Walking the Tight Rope:
Balance Control After Space Flight

The brain gathers information about our environment through many sensory systems. It then uses this information to direct the bodyís movement, allowing us to interact with our surroundings. In microgravity, important information ó the stimulus of gravity ó is no longer available to many of the bodyís sensory organs, located in the inner ear, muscles, joints, and skin. Fortunately, the brain is adaptive and can adjust its processing of the remaining information to optimize control of body orientation and movement in space. After return to Earth, however, the brainís processing pathways no longer expect sensory information caused by gravity. One notable consequence of this is that balance control is temporarily disrupted in returning astronauts, as the brain readapts to gravity-related stimuli.

Astronauts learn to adjust to the microgravity environment aboard the Space Shuttle.  
The general objective of the Postflight Recovery of Postural Equilibrium study is to quantify the effects that inflight neurological changes have on postflight balance control. This study will characterize the normal sensory and muscular response to space flight, and will define how this response affects balance control after return to Earth. The specific objectives are: (1) to identify how the role of sensory information in balance control changes during postflight recovery; (2) to define how much balance control is degraded immediately after space flight and how long is required for full recovery of preflight function; and (3) to examine the effects of demographic factors like age, gender, and mission duration on these responses. This investigation has previously involved 49 crewmembers, including nine from long duration stays aboard the Russian space station Mir. On STS-95, data collected from four crewmembers will be compared to data from previous space flight subjects. The presence of a septuagenarian crewmember provides a unique opportunity to examine the effects of age on postflight balance control. A parallel study of Earth-bound subjects is also being planned with the National Institute of Agingís (NIA) Baltimore Longitudinal Study on Aging (BLSA) to characterize the normal degradation in balance control that occurs with age. Results from this ground-based study will aid investigators in interpreting how much Senator Glennís results may represent those of others in his age group.

Balance control performance will be tested before and after the STS-95 flight using a computerized dynamic posturography system widely employed for evaluation of balance disorders. This system has been modified to provide complete sensory and muscular data about balance control. It consists of a platform and a visual surround scene, both of which are motorized to simulate motion. Subjects complete multiple tests before and after the flight to establish stable individual performance levels and the time required to recover them. Two balance control performance tests will be administered. The first test will examine the subjectís responses to sudden, balance-threatening movements of the platform. Computer-controlled platform motors will produce sequences of rotations (toes-up and toes-down) and translations (backward and forward) to perturb the subjectís balance. The second test will examine the subjectís ability to stay upright when visual and/or ankle muscle/joint information is modified mechanically.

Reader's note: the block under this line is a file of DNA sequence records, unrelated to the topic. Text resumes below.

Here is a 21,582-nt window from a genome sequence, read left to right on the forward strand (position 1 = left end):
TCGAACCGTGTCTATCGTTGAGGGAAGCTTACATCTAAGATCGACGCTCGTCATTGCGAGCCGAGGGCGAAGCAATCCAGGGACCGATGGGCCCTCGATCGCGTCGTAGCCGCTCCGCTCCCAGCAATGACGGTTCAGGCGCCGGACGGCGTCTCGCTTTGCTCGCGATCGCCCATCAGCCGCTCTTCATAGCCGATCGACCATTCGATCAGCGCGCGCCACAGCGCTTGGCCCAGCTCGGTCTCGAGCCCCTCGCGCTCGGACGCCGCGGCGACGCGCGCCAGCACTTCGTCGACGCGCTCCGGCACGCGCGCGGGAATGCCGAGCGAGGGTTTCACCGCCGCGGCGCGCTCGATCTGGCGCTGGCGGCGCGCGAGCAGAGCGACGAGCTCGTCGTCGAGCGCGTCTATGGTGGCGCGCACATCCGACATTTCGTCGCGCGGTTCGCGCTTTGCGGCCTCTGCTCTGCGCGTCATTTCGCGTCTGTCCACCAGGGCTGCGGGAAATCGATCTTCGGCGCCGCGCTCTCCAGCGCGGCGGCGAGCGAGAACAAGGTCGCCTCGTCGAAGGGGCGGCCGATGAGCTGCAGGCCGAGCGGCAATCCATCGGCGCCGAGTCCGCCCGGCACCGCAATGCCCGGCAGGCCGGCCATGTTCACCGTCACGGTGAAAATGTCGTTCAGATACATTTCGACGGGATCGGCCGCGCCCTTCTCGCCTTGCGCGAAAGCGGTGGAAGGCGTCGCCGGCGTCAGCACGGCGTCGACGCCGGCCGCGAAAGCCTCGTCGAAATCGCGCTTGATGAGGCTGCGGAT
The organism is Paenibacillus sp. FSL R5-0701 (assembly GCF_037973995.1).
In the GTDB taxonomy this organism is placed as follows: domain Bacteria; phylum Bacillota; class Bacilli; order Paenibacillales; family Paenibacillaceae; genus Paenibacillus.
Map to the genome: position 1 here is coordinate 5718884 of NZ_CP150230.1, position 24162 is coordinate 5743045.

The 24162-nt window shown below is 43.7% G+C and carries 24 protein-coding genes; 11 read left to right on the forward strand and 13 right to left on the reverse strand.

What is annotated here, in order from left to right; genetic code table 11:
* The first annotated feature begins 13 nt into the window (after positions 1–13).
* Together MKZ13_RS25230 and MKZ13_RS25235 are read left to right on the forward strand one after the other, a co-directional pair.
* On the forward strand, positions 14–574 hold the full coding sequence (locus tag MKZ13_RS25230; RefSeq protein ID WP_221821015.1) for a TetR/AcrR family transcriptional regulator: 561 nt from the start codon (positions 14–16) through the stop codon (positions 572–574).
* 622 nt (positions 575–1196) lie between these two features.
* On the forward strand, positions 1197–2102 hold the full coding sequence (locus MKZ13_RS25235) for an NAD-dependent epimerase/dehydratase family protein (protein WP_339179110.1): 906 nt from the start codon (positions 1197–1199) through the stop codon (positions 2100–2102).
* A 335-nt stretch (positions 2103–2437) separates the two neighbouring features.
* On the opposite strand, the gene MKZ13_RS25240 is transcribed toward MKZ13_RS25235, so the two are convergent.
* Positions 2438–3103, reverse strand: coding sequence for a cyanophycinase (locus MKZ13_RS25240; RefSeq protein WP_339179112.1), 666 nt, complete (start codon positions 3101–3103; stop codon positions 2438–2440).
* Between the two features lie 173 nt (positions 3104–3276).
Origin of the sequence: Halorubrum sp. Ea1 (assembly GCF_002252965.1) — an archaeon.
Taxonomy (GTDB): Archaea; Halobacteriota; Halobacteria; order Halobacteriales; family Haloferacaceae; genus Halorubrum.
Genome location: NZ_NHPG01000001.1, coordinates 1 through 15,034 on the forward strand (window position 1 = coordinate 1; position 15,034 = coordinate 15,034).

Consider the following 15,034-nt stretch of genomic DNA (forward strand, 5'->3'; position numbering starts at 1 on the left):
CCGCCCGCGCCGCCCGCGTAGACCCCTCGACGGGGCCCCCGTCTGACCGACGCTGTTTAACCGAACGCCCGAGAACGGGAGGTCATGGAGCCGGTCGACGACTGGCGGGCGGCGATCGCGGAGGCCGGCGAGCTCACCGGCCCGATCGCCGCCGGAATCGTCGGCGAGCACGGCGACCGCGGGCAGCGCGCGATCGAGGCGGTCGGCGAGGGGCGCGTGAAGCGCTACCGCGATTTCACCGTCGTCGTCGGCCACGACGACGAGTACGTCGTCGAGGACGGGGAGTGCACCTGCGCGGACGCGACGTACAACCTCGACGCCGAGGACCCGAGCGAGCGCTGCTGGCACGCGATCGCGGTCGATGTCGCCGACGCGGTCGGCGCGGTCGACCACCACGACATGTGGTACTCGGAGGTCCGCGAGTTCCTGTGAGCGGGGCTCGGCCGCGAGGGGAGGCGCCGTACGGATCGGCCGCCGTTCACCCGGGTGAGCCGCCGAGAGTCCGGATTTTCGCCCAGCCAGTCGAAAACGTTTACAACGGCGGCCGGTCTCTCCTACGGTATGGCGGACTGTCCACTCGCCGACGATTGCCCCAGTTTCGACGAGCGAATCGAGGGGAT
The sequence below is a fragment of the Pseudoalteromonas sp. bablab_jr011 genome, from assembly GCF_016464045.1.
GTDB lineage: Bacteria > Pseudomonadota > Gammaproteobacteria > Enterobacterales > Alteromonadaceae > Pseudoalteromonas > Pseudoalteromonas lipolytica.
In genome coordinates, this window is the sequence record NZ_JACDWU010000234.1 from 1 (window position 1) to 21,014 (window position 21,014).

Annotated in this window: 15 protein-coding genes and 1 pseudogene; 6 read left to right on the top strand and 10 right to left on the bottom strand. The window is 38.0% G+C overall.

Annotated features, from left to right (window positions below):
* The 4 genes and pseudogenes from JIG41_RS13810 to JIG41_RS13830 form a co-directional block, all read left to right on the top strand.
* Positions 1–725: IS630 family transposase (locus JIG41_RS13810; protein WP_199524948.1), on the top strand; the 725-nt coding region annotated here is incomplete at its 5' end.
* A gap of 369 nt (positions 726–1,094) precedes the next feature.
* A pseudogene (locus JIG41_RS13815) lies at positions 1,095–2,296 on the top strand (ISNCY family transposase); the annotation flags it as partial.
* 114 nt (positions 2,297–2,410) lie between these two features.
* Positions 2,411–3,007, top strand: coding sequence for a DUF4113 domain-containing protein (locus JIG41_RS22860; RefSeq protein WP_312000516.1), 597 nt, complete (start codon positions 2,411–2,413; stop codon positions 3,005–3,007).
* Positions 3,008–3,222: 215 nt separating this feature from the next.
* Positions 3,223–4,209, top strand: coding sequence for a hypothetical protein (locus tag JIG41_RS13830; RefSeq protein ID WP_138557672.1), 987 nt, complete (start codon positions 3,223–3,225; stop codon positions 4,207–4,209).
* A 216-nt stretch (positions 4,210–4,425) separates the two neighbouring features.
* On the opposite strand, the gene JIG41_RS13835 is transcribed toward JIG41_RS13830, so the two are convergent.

These NASA studies of postflight balance disorders are aimed at characterizing and eventually minimizing the safety and health risks to
  A specially modified, computerized dynamic posturography system measures how balance control is changed after astronauts return to Earth from space flight.
astronauts during and after space flight. Information obtained from this investigation is being used to design techniques for restoring lost movement and balance control capabilities in astronauts.

A relatively large number of individuals on Earth suffer from prolonged, frequently life-long , clinical balance disorders. Disorders like Meniereís disease and traumatic injuries to the inner ear can severely influence quality of life. Currently, human space flight is the only means available for studying the response to sustained loss and recovery of inner ear information. The National Institute of Healthís National Institute of Deafness and Communication Disorders (NIDCD) is using the recovery information from this study to better understand the recovery process of inner ear patients and to improve rehabilitation treatments on Earth.

Falls are the leading cause of injury-related deaths in the elderly and these numbers continue to grow. By the year 2000, falls are estimated to result in 30,000 hip fractures in the United States. This investigation is of particular interest to the NIA because inner ear disorders are thought to account for 10Ė50% of falls among senior citizens. Study data from previous astronaut subjects have already been compared with similar data from elderly subjects to demonstrate similarities between these balance disorders. The NIA plans to examine these similarities in greater detail with a ground-based study that parallels the STS-95 study.


Points of Contact:

Principal Investigator
William H. Paloski, Ph.D.
Johnson Space Center
Houston, TX

F. Owen Black, M.D., F.A.C.S.
National Institute of Health/NIDCD
Legacy Holladay Park Clinical Research and
Technology Center
Portland, OR

E. Jeffrey Metter, M.D.
National Institute of Health/NIA
Baltimore Longitudinal Study on Aging
Gerontology Research Center
Baltimore, MD

FS-1998-09-008JSC  (PDF Format)

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